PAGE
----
World Penguin Day – the globe 'must do more' to protect penguins' Antarctic habitat
The world needs to do more to safeguard the Antarctic wilderness and its wildlife, including penguins, scientists have warned, as the globe marks World Penguin Day.
Penguins – a favorite animal for many because of their clumsy, waddling gait – offer researchers a useful way to measure the health of their habitat. Christian Reiss, an Antarctic fisheries biologist at the US-based National Oceanic and Atmospheric Administration, said: "Penguins are great ambassadors for understanding the need to conserve Southern Ocean resources."
Hit by climate change
Two thirds of the world's 18 penguin species, which range from the volcanic Galapagos Islands on the equator to the frozen sea ice of Antarctica, are in decline, according to a Pew study from 2015. Antarctic penguins in particular are vulnerable to climate change as shifting ice reduces their habitat and warming seas affect their prey.
Scientists blame the decline in penguin numbers on intense fishing pressure on forage species such as krill, as well as pollution, damage to penguin breeding grounds, and climate change. Only two types of penguin – the Adélie and the King - are increasing in numbers, according to the International Union for Conservation of Nature Red List of Threatened Species.
Penguins live most of their lives at sea but return to land to breed and molt. This makes them important gauges of marine health that are easily accessible to researchers, who can then develop conservation strategies. Stanford University marine scientist Cassandra Brooks said: "Scientists need to continue working to untangle the complex interactions between climate change and penguin populations."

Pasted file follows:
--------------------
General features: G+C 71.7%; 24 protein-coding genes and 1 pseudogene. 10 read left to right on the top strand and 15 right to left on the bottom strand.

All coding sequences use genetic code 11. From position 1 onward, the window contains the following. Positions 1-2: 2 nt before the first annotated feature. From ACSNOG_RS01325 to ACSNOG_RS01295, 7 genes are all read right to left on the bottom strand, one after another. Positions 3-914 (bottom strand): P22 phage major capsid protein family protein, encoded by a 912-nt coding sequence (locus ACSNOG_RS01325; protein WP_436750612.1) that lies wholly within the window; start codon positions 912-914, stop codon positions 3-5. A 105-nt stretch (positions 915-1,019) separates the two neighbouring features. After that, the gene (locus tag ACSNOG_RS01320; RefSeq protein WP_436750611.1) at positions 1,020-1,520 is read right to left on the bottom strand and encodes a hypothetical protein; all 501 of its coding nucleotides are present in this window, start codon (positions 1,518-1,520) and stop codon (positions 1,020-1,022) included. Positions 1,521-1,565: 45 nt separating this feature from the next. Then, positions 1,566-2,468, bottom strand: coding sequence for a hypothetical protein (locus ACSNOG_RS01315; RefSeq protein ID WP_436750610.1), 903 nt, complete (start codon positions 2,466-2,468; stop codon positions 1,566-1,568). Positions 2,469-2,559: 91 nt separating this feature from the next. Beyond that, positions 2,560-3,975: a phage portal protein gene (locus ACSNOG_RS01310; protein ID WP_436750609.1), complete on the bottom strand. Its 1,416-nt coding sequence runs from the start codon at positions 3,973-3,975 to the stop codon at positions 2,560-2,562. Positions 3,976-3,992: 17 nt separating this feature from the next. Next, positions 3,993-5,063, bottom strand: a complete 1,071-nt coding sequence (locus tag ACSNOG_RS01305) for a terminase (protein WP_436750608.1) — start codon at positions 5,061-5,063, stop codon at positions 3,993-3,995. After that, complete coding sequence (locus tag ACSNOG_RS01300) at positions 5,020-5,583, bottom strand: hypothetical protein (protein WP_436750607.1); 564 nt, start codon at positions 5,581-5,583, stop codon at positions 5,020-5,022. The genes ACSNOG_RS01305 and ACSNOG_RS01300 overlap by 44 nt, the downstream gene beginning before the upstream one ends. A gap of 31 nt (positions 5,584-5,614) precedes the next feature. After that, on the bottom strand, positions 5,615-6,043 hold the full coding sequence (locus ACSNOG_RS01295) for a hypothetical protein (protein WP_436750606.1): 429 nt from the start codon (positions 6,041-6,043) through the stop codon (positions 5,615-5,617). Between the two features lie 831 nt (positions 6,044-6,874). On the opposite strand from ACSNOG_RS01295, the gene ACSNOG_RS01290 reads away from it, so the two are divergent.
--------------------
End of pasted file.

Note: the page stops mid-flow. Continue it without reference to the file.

The Ross Sea – one of the last intact marine ecosystems in the world, home to penguins – is getting a boost. A deal sealed last year by the Conservation of Antarctic Marine Living Resources - an international group tasked with overseeing conservation and sustainable exploitation of the Antarctic Ocean - will see a massive US and New Zealand-backed marine protected area in the Ross Sea.
Biggest of them all
The largest of the 18 penguin species found today are emperors. They are around 120cm tall and weigh about 40kg, although their weight fluctuates through the year. But fossils recovered from the Antarctic peninsula reveal that a huge species of penguin which lived around 37 million years ago would have dwarfed emperors – the ancient penguins may have stood 2 meters tall and weighed up to 115kg.
Going the distance
Adélie penguins are one of only five species of penguins that live on the Antarctic continent, the others being the emperor, gentoo, chinstrap and macaroni penguins. Like all penguins, Adélies are excellent swimmers - some have been recorded swimming as far as 300 km (150 km each way) to forage for their chicks.